Having an airtight digital fundraising strategy is essential. Not only do you need modern and easy to use webpages, you also need to ensure they load quickly and visitors can find what they're looking for in just a few seconds. According to Website Builder Export, 24% of web visitors will leave a site if it takes more than four seconds to load.*

In addition to your organization's website, you need fundraising pages, marketing, and email tools. M+R Benchmarks found that 14% of all online revenue comes from email messaging **

As with storytelling and transparency, you need to have the right tools to effectively fundraise online. Having a basic donation page and a Facebook page just don't cut it anymore.

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As nonprofit leaders consider the right tools to enable digital fundraising and financial management, there are a lot of options and models to consider. How do you start a search for the right solution in such a saturated market?

In a 2022 article we explored the differences in software licensing options. The most common ways software is licensed is as "Software as a Service" or SaaS and perpetual licensing. These terms refer to the agreement between the software provider and user and how the user pays to use the software. Typically SaaS software is paid for in monthly or yearly payments and you have access to the software as long as you are actively paying your subscription fee. Perpetual licensing generally refers to a one-time payment to use the software, but it only applies to that version of the software and updates, new features, enhanced security, and other services all come at an additional cost.

People often lump software licensing and data hosting together. You've probably heard SaaS and cloud-based used almost interchangeably. While SaaS software is often cloud-based, these terms are not synonymous. Unlike licensing, cloud-based and on-premises (or on-prem) refer to how the data you access to use a software program is hosted.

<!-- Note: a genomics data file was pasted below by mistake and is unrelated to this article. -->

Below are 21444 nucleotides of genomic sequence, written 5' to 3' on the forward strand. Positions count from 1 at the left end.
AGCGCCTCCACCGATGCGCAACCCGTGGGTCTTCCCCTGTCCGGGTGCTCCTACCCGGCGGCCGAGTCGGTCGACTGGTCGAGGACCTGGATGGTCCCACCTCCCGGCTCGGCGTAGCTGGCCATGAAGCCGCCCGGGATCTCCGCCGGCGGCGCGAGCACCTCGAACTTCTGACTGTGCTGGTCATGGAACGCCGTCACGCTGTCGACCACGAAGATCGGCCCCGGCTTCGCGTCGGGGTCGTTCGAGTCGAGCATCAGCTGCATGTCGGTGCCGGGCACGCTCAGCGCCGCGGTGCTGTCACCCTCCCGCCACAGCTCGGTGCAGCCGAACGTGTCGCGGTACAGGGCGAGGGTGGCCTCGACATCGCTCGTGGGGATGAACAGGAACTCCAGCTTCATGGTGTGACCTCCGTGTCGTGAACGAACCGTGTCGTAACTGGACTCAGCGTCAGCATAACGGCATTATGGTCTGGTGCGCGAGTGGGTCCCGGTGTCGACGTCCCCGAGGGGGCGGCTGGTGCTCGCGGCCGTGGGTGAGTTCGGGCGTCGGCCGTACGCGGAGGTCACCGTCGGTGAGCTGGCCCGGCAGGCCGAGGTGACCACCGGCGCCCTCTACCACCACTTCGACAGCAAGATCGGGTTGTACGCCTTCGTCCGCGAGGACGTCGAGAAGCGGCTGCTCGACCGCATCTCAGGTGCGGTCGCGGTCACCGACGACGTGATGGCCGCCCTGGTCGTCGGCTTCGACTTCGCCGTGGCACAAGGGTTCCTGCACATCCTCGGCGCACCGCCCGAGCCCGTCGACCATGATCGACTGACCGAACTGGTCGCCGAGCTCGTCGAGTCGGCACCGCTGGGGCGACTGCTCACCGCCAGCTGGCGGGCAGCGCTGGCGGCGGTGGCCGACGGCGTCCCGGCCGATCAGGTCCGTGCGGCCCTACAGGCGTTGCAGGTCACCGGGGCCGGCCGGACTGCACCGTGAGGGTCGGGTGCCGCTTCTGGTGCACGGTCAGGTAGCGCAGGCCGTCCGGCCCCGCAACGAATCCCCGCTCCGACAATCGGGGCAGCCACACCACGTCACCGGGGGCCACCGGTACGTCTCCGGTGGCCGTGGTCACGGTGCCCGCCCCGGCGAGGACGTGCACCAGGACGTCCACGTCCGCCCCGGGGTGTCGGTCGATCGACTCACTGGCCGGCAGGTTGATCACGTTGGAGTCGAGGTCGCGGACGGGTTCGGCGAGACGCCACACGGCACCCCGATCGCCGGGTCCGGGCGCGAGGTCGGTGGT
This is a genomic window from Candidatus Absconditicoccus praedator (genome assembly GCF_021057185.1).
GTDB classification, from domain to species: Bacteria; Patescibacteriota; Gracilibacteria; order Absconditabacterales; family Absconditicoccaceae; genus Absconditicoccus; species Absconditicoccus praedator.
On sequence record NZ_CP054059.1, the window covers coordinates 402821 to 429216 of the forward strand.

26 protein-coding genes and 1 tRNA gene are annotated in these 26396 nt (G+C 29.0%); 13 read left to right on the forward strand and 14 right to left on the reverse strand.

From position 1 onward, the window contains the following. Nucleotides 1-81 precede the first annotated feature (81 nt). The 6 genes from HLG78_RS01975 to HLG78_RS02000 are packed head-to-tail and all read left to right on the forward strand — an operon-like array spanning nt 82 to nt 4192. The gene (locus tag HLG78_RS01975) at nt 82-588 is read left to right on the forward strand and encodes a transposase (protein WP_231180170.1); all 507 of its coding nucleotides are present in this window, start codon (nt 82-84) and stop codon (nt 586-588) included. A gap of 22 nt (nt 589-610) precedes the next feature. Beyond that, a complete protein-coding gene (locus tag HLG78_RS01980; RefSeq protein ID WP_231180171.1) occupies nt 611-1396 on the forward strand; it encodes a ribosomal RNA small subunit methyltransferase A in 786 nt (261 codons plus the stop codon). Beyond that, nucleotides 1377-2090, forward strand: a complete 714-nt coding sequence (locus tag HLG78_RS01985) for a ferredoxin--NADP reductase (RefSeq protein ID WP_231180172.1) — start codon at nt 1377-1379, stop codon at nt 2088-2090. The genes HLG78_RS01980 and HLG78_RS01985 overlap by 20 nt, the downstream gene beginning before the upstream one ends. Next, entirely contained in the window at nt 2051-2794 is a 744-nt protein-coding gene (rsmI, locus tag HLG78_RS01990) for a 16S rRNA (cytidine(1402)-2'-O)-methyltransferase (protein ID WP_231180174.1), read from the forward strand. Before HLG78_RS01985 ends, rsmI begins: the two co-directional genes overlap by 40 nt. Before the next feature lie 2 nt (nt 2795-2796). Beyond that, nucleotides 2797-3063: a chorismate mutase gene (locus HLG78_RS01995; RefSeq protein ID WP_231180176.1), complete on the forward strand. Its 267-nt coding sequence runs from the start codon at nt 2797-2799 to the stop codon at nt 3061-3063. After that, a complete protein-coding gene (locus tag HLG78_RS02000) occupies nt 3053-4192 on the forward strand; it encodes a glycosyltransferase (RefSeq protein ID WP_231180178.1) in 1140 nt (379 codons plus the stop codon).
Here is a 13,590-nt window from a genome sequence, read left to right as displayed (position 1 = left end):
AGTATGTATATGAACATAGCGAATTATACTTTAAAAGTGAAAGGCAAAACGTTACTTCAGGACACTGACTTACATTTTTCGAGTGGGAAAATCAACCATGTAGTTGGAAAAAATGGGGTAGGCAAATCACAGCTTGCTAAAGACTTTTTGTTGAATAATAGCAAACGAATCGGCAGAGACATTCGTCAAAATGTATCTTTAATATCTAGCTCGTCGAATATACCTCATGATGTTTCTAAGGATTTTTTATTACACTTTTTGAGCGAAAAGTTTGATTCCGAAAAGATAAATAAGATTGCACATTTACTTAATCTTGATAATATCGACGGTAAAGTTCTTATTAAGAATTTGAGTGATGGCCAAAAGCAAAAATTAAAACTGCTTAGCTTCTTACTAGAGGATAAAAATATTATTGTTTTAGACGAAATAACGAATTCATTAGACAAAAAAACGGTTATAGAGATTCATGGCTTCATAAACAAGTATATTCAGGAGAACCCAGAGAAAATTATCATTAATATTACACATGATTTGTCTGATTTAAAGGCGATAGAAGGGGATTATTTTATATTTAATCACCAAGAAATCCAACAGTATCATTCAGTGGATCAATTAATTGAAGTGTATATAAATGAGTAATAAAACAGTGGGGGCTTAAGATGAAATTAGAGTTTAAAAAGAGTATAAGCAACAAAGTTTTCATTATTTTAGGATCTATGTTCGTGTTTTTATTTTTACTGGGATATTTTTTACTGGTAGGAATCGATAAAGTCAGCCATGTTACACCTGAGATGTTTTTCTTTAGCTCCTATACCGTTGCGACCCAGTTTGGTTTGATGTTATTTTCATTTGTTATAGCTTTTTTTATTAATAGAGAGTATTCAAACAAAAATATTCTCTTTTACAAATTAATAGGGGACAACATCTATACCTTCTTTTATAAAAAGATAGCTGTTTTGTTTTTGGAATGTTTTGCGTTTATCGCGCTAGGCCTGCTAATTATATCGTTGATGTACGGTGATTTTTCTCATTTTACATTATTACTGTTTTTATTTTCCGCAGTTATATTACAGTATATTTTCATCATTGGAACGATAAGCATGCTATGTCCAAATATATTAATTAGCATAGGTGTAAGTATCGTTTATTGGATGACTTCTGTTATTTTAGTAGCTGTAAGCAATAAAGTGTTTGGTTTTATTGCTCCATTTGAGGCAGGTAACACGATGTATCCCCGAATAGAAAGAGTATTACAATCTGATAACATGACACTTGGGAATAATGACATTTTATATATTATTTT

The cloud refers to a specific structure of computers, servers, and data hosting, that is provided by the company you’re paying for the software. “On-prem” means the data are housed on a server that located on the premises of the company buying the license. Most companies are moving to cloud-based models for data hosting for a number of reasons.

This topic can get complicated pretty quickly, but generally cloud-based data storage is cheaper, especially for smaller organizations, and it removes much of the data security burden from the organization purchasing the cloud-based hosting. For example, a smaller nonprofit typically has a relatively meager budget to purchase servers, pay for IT staff, and manage proactive data security procedures. With a cloud-based data storage model, the same nonprofit can tap in to hosting from large organizations, like Microsoft, that spend hundreds of millions of dollars annually on data security.

Another benefit of cloud-based storage is hosting data offsite. Many organizations are keeping their COVID era remote or hybrid work policies and employees need to be able to access data on weekends, after normal business hours, or from their remote work locations. With cloud-based storage, all you need to access it is an Internet connection. This means staff can work from any site, including their homes, and access data that is updated in real-time.

Some larger organizations prefer to maintain their own data and run custom versions of software that have features specific to their needs. The nice part of SaaS software is it can use either model. While perpetually licensed software could be cloud-based, it's not as common and would likely be a higher up-front cost, rather than being able to spread the cost out over multiple years.

While we're lumping cloud storage and SaaS licensing in with the rest of these trends, it's not really just a trend at this point. Rather, it's rapidly becoming the industry standard for CRM software, digital fundraising platforms, productivity applications like Office 365, and more. There are many benefits for both the software provider and the purchaser and that is likely why so many companies are moving to this combination of licensing and data storage models.

Now what?

It's hard to go through all this information without feeling extremely overwhelmed. While we covered the top seven charitable giving trends in this article, each trend could be its own article, video or webinar. Over the next several months we'll be doing just that. Stay tuned for upcoming content that explore these topics in more depth. We'll even come back and add in links to new items as we post them!

2024 Trends Series

Additional Resources